Judging A Book By It's Cover

This topic contains 4 replies, has 2 voices, and was last updated by  Candy Minx 4 months, 1 week ago.

Viewing 5 posts - 1 through 5 (of 5 total)
  • Author
    Posts Mark Topic Read  | 
  • 31 Mar 2017 at 7:56 am #8963

    Candy Minx
    Member

    I wondered if anyone has some favorite book cover designers and if they might want to share them here.

    I am guilty of buying a book purely because of it’s cover design. I actually first read McCarthy because I was attracted to the cover of BLOOD MERIDIAn and bought the book. Had no idea I was going down a rabbit hole…

    Here are a couple I really like…

    Peter Garceau

    http://www.garceaudesign.com

    Janet Hansen

    http://www.janet-hansen.com


      Quote
    11 Apr 2017 at 11:38 am #9073

    Richard L.
    Member

    If you cannot tell everything about a book by its cover, you can tell a great deal…For example, when Saul Bellow published Herzog, it was an immediate bestseller.

    I prepared a lecture on Bellow. I found that the guests all knew something about Bellow, and many of them bought copies of the novel in the lounge. No one, however,I discovered during the question-and-answer period following the lecture, had read the book.

    It was too hard to read, they complained, too baffling, and the words were too long. They had bought Herzog because it was a bestseller and it seemed like a good idea to bring a bestseller on vacation. Herzog, like Dr. Zhivago, was one of the most unread bestsellers of the 1960s. But I had read it, and because I could explain it, the audience was grateful because now they would never have to read it

    Later I discovered that the New York publishers, who also knew that practically no one who bought Herzog could read it all the way through, were equally baffled by its success. They then decided that Herzog sold well because of its light blue jacket (with the smudgy overlay of a darker blue blotch).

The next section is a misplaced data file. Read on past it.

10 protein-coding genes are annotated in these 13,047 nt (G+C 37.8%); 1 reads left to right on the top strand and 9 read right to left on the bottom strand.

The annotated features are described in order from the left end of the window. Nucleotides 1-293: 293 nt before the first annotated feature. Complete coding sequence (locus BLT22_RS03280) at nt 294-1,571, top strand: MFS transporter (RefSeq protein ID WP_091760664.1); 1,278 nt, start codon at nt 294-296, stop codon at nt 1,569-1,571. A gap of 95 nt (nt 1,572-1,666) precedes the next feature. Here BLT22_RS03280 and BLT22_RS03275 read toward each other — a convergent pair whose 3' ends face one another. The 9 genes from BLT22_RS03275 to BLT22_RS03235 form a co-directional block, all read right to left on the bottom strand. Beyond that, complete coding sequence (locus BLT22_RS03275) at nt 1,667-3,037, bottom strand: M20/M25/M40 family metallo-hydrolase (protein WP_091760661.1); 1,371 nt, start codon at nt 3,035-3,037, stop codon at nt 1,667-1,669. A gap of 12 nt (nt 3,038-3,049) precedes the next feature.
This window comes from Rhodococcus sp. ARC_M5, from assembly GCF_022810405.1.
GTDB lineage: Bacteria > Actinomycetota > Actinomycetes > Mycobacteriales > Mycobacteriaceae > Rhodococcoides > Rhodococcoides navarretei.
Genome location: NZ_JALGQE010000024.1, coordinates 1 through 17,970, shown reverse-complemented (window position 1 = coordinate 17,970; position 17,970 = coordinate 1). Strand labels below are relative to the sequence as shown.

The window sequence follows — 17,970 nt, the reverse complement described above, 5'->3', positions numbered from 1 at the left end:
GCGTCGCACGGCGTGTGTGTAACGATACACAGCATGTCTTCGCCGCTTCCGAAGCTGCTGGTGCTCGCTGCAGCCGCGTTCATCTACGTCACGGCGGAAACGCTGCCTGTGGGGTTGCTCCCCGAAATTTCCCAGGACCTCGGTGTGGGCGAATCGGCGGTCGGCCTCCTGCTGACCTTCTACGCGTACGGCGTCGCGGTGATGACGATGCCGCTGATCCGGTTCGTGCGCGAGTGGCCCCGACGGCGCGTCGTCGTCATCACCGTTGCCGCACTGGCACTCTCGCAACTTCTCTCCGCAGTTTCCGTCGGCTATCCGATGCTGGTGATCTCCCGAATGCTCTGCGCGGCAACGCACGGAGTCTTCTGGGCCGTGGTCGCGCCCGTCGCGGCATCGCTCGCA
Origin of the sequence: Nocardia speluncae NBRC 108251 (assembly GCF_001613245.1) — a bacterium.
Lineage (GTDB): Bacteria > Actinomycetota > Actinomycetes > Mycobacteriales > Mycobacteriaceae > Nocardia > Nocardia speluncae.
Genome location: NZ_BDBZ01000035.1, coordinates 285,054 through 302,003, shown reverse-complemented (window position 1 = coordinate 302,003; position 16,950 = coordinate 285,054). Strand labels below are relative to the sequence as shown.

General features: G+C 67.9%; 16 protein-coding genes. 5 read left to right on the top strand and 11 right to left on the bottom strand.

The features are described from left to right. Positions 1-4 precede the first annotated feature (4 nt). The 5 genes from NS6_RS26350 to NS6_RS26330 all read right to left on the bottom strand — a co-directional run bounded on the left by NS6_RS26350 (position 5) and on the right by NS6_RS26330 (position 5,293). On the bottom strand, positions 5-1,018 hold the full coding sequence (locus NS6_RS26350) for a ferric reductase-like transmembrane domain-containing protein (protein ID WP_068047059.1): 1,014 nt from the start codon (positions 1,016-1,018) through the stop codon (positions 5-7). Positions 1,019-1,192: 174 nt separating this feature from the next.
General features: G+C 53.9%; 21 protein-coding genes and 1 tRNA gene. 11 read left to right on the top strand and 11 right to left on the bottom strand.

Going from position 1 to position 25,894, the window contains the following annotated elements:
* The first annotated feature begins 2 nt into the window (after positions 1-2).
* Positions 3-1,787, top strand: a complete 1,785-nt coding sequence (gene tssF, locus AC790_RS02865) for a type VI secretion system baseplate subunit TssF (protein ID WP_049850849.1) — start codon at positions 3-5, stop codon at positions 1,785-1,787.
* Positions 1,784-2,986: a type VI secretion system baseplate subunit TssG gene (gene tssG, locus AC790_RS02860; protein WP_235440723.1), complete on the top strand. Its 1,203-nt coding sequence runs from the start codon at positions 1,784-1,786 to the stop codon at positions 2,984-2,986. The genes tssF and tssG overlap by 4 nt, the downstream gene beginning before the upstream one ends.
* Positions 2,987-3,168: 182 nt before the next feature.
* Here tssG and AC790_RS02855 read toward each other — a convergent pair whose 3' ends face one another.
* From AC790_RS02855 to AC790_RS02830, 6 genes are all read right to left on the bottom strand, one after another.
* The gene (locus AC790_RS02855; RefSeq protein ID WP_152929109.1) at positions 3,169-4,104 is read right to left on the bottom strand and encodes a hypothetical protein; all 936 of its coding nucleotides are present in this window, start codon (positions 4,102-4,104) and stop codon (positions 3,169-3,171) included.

This particular shade of blue became know in the trade as “Herzog blue.”

    For the next few years, almost every new novel coming out of New York had a blue dustjacket. Today, Herzog blue has found its regular niche. If you buy a new novel that has a Herzog blue dustjacket, you will get a story with little or no plot, about a miserable, middle-aged man who is embittered with his life.”

    —-a small excerpt of a long essay about modern dustjackets by esteemed novelist Charles Willeford, WRITING AND OTHER BLOOD SPORTS

    And if you’s like to see a dustjacket that is Cormac McCarthy dark, take a look at the first edition of Lisa Lutz’s THE PASSENGER. Link:

    https://www.google.com/imgres?imgurl=http%3A%2F%2Fi.lisalutz.com%2Fimages%2Fthe-passenger-lisa-lutz.jpg&imgrefurl=http%3A%2F%2Flisalutz.com%2Fbooks%2Fthe-passenger%2F&docid=y4uPrRBGNORhhM&tbnid=pHUUKjO7prkkXM%3A&vet=10ahUKEwi7usCj65zTAhXC5YMKHUAJCFQQMwgeKAAwAA..i&w=500&h=758&bih=611&biw=1064&q=lisa%20lutz%20the%20passenger%20dustjacket&ved=0ahUKEwi7usCj65zTAhXC5YMKHUAJCFQQMwgeKAAwAA&iact=mrc&uact=8


      Quote
    11 Apr 2017 at 2:04 pm #9075

    Candy Minx
    Member

    Ha thats a wonderful account. Thanks Richard!


      Quote
    11 Apr 2017 at 2:06 pm #9076

    Candy Minx
    Member

    p.s. never even heard of the book btw….the only Herzog I know is one of my gods Werner!

    And I had no idea that no one had read Dr. Zhivago…I assumed it was as beloved as Gone With The Wind. Don’t tell me no one has read it either!?


      Quote
    11 Apr 2017 at 2:07 pm #9077

    Candy Minx
    Member

    On one of the Lutz book jackets…I would call that blue…teal.


      Quote
Viewing 5 posts - 1 through 5 (of 5 total)

You must be logged in to reply to this topic.

Comments are closed.